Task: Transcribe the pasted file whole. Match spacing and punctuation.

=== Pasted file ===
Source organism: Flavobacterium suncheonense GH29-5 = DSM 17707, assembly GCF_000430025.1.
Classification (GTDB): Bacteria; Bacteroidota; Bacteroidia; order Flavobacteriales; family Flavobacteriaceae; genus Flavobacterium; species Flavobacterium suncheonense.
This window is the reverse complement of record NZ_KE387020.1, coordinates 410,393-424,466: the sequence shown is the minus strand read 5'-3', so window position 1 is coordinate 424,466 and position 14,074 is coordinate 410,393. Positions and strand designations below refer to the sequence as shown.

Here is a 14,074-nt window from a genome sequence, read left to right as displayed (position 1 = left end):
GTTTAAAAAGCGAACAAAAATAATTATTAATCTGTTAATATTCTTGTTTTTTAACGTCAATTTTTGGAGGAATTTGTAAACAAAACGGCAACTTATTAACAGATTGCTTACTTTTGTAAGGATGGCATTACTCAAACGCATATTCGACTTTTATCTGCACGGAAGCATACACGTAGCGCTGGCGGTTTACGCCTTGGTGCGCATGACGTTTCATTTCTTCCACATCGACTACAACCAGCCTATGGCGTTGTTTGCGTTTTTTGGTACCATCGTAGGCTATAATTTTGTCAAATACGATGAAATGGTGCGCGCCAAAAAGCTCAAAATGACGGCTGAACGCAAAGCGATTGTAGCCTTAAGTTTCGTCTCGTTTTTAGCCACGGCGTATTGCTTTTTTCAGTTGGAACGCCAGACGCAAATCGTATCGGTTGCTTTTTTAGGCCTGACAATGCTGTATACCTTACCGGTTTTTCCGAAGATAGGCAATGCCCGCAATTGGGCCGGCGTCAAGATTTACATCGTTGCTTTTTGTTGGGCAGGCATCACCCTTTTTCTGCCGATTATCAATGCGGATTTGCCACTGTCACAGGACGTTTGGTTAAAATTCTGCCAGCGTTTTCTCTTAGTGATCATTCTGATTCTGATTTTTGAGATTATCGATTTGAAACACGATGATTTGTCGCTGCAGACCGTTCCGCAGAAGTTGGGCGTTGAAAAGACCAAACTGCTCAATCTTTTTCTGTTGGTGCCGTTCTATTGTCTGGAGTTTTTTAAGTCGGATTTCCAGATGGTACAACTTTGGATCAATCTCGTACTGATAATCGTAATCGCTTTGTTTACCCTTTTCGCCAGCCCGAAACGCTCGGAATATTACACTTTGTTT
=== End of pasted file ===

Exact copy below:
Source organism: Flavobacterium suncheonense GH29-5 = DSM 17707, assembly GCF_000430025.1.
Classification (GTDB): Bacteria; Bacteroidota; Bacteroidia; order Flavobacteriales; family Flavobacteriaceae; genus Flavobacterium; species Flavobacterium suncheonense.
This window is the reverse complement of record NZ_KE387020.1, coordinates 410,393-424,466: the sequence shown is the minus strand read 5'-3', so window position 1 is coordinate 424,466 and position 14,074 is coordinate 410,393. Positions and strand designations below refer to the sequence as shown.

Here is a 14,074-nt window from a genome sequence, read left to right as displayed (position 1 = left end):
GTTTAAAAAGCGAACAAAAATAATTATTAATCTGTTAATATTCTTGTTTTTTAACGTCAATTTTTGGAGGAATTTGTAAACAAAACGGCAACTTATTAACAGATTGCTTACTTTTGTAAGGATGGCATTACTCAAACGCATATTCGACTTTTATCTGCACGGAAGCATACACGTAGCGCTGGCGGTTTACGCCTTGGTGCGCATGACGTTTCATTTCTTCCACATCGACTACAACCAGCCTATGGCGTTGTTTGCGTTTTTTGGTACCATCGTAGGCTATAATTTTGTCAAATACGATGAAATGGTGCGCGCCAAAAAGCTCAAAATGACGGCTGAACGCAAAGCGATTGTAGCCTTAAGTTTCGTCTCGTTTTTAGCCACGGCGTATTGCTTTTTTCAGTTGGAACGCCAGACGCAAATCGTATCGGTTGCTTTTTTAGGCCTGACAATGCTGTATACCTTACCGGTTTTTCCGAAGATAGGCAATGCCCGCAATTGGGCCGGCGTCAAGATTTACATCGTTGCTTTTTGTTGGGCAGGCATCACCCTTTTTCTGCCGATTATCAATGCGGATTTGCCACTGTCACAGGACGTTTGGTTAAAATTCTGCCAGCGTTTTCTCTTAGTGATCATTCTGATTCTGATTTTTGAGATTATCGATTTGAAACACGATGATTTGTCGCTGCAGACCGTTCCGCAGAAGTTGGGCGTTGAAAAGACCAAACTGCTCAATCTTTTTCTGTTGGTGCCGTTCTATTGTCTGGAGTTTTTTAAGTCGGATTTCCAGATGGTACAACTTTGGATCAATCTCGTACTGATAATCGTAATCGCTTTGTTTACCCTTTTCGCCAGCCCGAAACGCTCGGAATATTACACTTTGTTT